Gambling companies in Macau are exiting the industry or have already started diversifying their operations away from the city. They say that the gambling industry is in danger if China’s digital yuan is fully implemented across the nation. The industry’s revenues have already been affected by stricter regulations and the COVID-19 pandemic over the past few years. The city of Macau has experienced a drop of revenues by $27 billion this year as COVID travel curbs kept lucrative Chinese gamblers away.
While visitors are slowly returning, gambling operators see China’s intention to launch the much-awaited state-backed cryptocurrency, digital yuan, as a potentially greater threat to the casino industry in Macau, which is the largest gambling hub in the world.
This comes after Macau gaming regulator, the Gaming Inspection and Coordination Bureau, approached a number of casino operators to discuss the possibility of replacing Hong Kong dollars with the use of digital yuan in purchasing gambling chips. The discussion has sent shock waves among gambling operators in Macau. Hong Kong dollars’ relative anonymity has been playing a key role in the operation of Macau’s gambling industry.
However, if digital yuan is implemented, then this would imply that Beijing would have complete visibility and control of financial flows in Macau, which is known for its lax regulatory system for its casinos. The U.S State Department has recognized the city as a money laundering hotspot.
High-roller Chinese gamblers may shy away from using the Macau casino junket system, which in the past has been linked to money laundering activities. The role of junket operators normally involves arranging hotel stays, private jets, and other accommodation and support services to high-roller gamblers for betting in Macau’s casinos.
Macau junket operators are, therefore, assessing options to counter threats facing revenue generations in the gambling industry. Some small operators have already given up completely. For example, Eric Leong, who has been providing junket services to Chinese gamblers for decades, exited the gambling industry this year and has begun import and distribution of consumer goods such as luxury bags and cosmetics.
Leong thinks that if the digital yuan is implemented, then it would ruin Macau’s gambling industry. He stated: “Everyone in this industry is trying to survive however they can. If the water is too clean, there’ll be no fish. The big gamblers will go away if casinos need to be that transparent.”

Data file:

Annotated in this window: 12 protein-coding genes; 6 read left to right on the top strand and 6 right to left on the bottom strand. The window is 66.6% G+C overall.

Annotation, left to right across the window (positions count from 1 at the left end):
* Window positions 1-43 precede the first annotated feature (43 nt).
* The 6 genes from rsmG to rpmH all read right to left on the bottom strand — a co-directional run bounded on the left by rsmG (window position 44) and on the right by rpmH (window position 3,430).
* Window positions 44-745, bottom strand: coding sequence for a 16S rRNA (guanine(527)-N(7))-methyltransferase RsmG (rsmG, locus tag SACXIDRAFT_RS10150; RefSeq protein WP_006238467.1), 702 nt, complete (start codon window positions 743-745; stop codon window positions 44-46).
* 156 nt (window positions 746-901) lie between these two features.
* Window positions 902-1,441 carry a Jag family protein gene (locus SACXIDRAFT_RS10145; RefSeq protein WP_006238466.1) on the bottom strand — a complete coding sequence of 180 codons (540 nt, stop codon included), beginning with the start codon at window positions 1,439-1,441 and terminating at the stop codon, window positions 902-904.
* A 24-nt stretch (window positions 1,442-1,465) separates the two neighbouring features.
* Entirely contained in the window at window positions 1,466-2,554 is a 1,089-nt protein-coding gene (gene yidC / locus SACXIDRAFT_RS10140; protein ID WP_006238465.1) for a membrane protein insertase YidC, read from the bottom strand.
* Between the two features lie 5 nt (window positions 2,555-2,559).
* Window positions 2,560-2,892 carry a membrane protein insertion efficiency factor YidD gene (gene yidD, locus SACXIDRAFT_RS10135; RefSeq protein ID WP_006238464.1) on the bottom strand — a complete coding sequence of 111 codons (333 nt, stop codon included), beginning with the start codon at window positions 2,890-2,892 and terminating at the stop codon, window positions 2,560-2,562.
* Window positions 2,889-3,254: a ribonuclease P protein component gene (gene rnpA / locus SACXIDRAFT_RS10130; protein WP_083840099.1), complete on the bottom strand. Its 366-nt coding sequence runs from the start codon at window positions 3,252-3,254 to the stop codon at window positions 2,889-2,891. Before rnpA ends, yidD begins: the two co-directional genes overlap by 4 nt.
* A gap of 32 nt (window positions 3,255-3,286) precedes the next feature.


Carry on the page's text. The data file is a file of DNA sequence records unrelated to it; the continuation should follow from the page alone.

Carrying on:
Furthermore, an associate professor at the Centre for Gaming and Tourism Studies in Macau Polytechnic Institute, Zhou Jinquan, talked about the potential impact of the CBDC on gambling in Macau. Jinquan said:
“If applied widely, the digital yuan will…breach customer privacy and restrict people’s betting amount to the potential conversion cap imposed on the digital yuan to foreign currencies.”
Macau-linked shares declined in trading because of the fears associated with the new rise of digital yuan usage. On Wednesday, December 2, Galaxy Entertainment Group Limited, which has one of the largest shares of high-rollers revenue among casino operators in Macau, declined more than 3%. Suncity Group Holdings Limited, another big junket operator in Macau, fell as much as 2.8%. Wynn Macau Limited and SJM Holdings Limited also declined as much as 2.5% and 1.4% respectively.
While Macau and Hong Kong are two special administrative regions of China, Macau city is the only part of China where gambling is legal. Gambling is one of the major industries of the city. More than 58,000 people are employed in the gambling and gaming industry and almost 98% of them are working in casinos. In Macau, Casinos contribute revenues of around $45 billion as 66% of all revenues generated by casinos made from high rollers. As China is accelerating the digital yuan pilot program in major cities, the introduction of the CBDC would clearly have an impact on Macau’s junket industry.
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